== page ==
• The proposed rules would limit debt collectors to seven attempts to contact a consumer by telephone per week and, once contact is made, require the debt collector to wait a week before calling again; require debt collection disclosures to include specific information about the itemization of the debt and a “tear-off” portion for consumers to use to respond to the debt collection attempt; clarify how debt collectors may communicate via newer communication technologies such as voicemails, emails, and text messages; prohibit debt collectors from suing to collect on a debt for which the statute of limitations on collection has expired; and require debt collectors to notify consumers prior to furnishing debt information about the consumer to credit reporting agencies.
  • The deadline for submitting comments in response to the NPRM will be 60 days after the Federal Register Notice is published.
  • As previously reported, the CFPB and the Federal Trade Commission released an annual report to Congress on administration of the FDCPA, in which the CFPB indicated its intention to issue this NPRM.

Consumer Protection

Bipartisan Coalition of 42 Attorneys General Submits Comments to Federal Communications Commission in Support of Proposed Rule to Enhance Caller ID Rules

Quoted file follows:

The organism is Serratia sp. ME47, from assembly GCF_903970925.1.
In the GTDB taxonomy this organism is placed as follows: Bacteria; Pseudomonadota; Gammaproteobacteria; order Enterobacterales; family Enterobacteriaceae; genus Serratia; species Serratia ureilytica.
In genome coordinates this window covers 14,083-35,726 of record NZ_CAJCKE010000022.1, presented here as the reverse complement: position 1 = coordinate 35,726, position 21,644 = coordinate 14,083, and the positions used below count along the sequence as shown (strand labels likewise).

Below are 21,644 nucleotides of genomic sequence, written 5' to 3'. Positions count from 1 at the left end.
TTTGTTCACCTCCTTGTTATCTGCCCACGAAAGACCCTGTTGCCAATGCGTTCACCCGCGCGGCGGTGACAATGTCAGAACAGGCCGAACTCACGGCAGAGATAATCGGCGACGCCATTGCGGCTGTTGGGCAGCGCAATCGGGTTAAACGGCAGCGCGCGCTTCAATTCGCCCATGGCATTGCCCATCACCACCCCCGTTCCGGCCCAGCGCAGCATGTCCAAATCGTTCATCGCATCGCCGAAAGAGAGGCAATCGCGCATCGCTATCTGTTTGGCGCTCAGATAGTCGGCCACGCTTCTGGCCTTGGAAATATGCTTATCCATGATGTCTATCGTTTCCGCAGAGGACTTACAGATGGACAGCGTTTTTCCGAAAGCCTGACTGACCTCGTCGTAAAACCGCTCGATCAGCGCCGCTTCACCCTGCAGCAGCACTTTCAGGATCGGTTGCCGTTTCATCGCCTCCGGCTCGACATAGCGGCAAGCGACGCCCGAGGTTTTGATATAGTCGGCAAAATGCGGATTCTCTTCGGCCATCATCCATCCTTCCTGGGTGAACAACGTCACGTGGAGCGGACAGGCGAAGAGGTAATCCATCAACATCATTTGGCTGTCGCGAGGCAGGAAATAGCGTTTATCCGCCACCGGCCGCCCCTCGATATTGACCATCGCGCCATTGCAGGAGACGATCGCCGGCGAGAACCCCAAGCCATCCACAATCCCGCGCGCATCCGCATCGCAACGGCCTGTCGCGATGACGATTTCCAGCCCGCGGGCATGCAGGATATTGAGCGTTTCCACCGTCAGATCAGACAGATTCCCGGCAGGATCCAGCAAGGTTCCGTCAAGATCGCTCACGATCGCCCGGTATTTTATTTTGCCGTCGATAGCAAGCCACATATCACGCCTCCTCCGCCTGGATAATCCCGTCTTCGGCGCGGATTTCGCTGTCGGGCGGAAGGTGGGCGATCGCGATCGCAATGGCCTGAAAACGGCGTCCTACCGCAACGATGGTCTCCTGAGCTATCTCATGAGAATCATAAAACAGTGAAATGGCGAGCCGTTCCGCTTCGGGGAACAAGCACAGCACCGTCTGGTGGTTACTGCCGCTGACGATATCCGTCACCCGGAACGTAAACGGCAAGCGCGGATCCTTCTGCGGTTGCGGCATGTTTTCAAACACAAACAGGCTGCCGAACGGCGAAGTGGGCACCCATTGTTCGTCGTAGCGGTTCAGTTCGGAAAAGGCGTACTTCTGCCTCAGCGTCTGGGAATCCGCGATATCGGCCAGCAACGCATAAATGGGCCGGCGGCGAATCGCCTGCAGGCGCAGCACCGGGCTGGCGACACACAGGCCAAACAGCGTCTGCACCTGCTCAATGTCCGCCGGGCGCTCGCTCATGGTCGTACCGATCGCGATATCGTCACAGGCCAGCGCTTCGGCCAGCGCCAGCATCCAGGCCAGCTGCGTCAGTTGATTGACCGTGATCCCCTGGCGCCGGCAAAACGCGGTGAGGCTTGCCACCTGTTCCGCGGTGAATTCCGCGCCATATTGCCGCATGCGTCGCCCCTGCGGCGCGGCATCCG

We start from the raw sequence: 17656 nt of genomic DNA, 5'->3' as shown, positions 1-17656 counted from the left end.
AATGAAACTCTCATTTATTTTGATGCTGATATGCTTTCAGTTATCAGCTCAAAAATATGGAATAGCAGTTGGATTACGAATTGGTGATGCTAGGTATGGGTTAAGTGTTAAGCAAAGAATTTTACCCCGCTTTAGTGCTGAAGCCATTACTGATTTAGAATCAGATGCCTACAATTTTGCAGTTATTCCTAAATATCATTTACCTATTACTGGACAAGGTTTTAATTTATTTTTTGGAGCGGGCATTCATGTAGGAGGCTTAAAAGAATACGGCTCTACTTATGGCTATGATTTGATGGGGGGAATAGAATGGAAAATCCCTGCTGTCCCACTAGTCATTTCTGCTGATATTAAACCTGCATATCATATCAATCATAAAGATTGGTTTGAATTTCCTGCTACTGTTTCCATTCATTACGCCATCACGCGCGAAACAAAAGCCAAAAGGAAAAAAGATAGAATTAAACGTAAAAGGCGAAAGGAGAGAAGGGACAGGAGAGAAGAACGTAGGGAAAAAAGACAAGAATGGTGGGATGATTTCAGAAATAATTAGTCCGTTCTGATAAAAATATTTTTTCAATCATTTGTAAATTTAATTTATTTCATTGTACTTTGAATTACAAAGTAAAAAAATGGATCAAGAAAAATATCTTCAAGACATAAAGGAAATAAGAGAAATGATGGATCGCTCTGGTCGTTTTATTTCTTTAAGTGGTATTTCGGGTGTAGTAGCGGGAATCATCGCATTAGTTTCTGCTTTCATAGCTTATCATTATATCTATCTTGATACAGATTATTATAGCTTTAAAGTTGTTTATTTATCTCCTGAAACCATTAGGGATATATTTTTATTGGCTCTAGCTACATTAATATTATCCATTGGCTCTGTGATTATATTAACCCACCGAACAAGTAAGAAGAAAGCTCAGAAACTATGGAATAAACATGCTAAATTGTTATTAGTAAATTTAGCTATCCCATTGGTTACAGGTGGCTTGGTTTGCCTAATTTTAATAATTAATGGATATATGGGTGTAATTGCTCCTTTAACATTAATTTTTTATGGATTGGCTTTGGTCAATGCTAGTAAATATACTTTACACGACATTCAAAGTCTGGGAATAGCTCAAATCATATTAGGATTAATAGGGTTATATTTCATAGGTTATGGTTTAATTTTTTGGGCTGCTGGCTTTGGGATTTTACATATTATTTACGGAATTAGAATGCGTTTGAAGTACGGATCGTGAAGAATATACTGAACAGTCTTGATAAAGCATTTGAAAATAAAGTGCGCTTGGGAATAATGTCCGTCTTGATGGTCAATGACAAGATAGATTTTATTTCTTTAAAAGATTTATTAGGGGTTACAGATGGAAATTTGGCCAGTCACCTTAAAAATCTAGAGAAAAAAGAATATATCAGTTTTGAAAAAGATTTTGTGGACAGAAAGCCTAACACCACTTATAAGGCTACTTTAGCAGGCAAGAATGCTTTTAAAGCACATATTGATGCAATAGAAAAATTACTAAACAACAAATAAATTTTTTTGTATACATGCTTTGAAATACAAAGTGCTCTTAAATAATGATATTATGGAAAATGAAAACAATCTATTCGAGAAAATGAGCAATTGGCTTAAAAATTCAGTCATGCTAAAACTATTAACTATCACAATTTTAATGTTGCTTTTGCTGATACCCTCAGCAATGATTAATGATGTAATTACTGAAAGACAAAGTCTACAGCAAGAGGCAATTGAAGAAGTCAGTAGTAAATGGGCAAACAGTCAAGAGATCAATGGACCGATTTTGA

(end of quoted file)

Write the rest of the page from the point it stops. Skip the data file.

• A bipartisan coalition of 42 AGs led by Pennsylvania AG Josh Shapiro submitted comments in response to a public notice issued by the Wireline Competition Bureau of the Federal Communications Commission (“FCC”) urging the FCC to adopt its proposed rule that would expand the scope of its Truth in Caller ID Act rules.
  • In their comments, the AGs state that the proposed rule would broaden the FCC’s authority to hold spoof callers accountable by enabling it to combat caller ID spoofing activities that originate outside the country or use alternative voice and text messaging services.
  • As previously reported, a bipartisan coalition of 34 AGs submitted comments to the FCC in October 2018 urging it to adopt rules that would expand telephone service providers’ ability to block certain types of illegal robocalls.

Data Privacy & Security

Indiana Attorney General Sues Credit Reporting Agency Over Data Breach

  • Indiana AG Curtis Hill filed a lawsuit against credit reporting agency Equifax Inc. and its subsidiaries over allegations that it failed to secure consumers’ personal information in violation of the state’s Disclosure of Security Breach Act and Deceptive Consumer Sales Act.
  • According to the complaint, Equifax’s alleged failure to implement certain security measures or disclose security deficiencies contributed to a data breach that occurred from mid-May to July 2017.
  • The complaint seeks injunctive relief, penalties, restitution, costs, and attorney’s fees.
  • As previously reported, West Virginia AG Patrick Morrisey filed a lawsuit against Equifax over similar allegations in April 2018, nearly 40 AGs launched an investigation into the data breach in September 2017, and by February 2018 every AG had opened an investigation.